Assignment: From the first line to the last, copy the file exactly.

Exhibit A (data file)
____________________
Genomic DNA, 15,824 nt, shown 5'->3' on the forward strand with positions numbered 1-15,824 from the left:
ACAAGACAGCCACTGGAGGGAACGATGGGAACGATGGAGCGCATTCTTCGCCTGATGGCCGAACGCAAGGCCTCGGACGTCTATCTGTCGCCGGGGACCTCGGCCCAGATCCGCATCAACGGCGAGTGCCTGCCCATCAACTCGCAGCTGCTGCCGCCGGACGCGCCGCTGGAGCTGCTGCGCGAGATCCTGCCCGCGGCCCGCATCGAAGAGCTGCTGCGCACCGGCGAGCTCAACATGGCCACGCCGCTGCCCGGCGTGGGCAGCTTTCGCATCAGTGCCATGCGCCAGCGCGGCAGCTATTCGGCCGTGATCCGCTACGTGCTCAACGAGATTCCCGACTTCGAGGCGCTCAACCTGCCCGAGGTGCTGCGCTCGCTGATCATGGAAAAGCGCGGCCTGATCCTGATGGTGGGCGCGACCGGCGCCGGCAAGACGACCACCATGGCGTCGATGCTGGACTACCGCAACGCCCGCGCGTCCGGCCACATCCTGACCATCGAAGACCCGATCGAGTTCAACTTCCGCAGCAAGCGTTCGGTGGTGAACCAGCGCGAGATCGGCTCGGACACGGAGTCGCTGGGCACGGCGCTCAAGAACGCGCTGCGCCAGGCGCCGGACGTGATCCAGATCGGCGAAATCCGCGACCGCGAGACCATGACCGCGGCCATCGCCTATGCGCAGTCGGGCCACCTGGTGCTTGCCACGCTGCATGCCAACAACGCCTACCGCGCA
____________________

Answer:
Genomic DNA, 15,824 nt, shown 5'->3' on the forward strand with positions numbered 1-15,824 from the left:
ACAAGACAGCCACTGGAGGGAACGATGGGAACGATGGAGCGCATTCTTCGCCTGATGGCCGAACGCAAGGCCTCGGACGTCTATCTGTCGCCGGGGACCTCGGCCCAGATCCGCATCAACGGCGAGTGCCTGCCCATCAACTCGCAGCTGCTGCCGCCGGACGCGCCGCTGGAGCTGCTGCGCGAGATCCTGCCCGCGGCCCGCATCGAAGAGCTGCTGCGCACCGGCGAGCTCAACATGGCCACGCCGCTGCCCGGCGTGGGCAGCTTTCGCATCAGTGCCATGCGCCAGCGCGGCAGCTATTCGGCCGTGATCCGCTACGTGCTCAACGAGATTCCCGACTTCGAGGCGCTCAACCTGCCCGAGGTGCTGCGCTCGCTGATCATGGAAAAGCGCGGCCTGATCCTGATGGTGGGCGCGACCGGCGCCGGCAAGACGACCACCATGGCGTCGATGCTGGACTACCGCAACGCCCGCGCGTCCGGCCACATCCTGACCATCGAAGACCCGATCGAGTTCAACTTCCGCAGCAAGCGTTCGGTGGTGAACCAGCGCGAGATCGGCTCGGACACGGAGTCGCTGGGCACGGCGCTCAAGAACGCGCTGCGCCAGGCGCCGGACGTGATCCAGATCGGCGAAATCCGCGACCGCGAGACCATGACCGCGGCCATCGCCTATGCGCAGTCGGGCCACCTGGTGCTTGCCACGCTGCATGCCAACAACGCCTACCGCGCA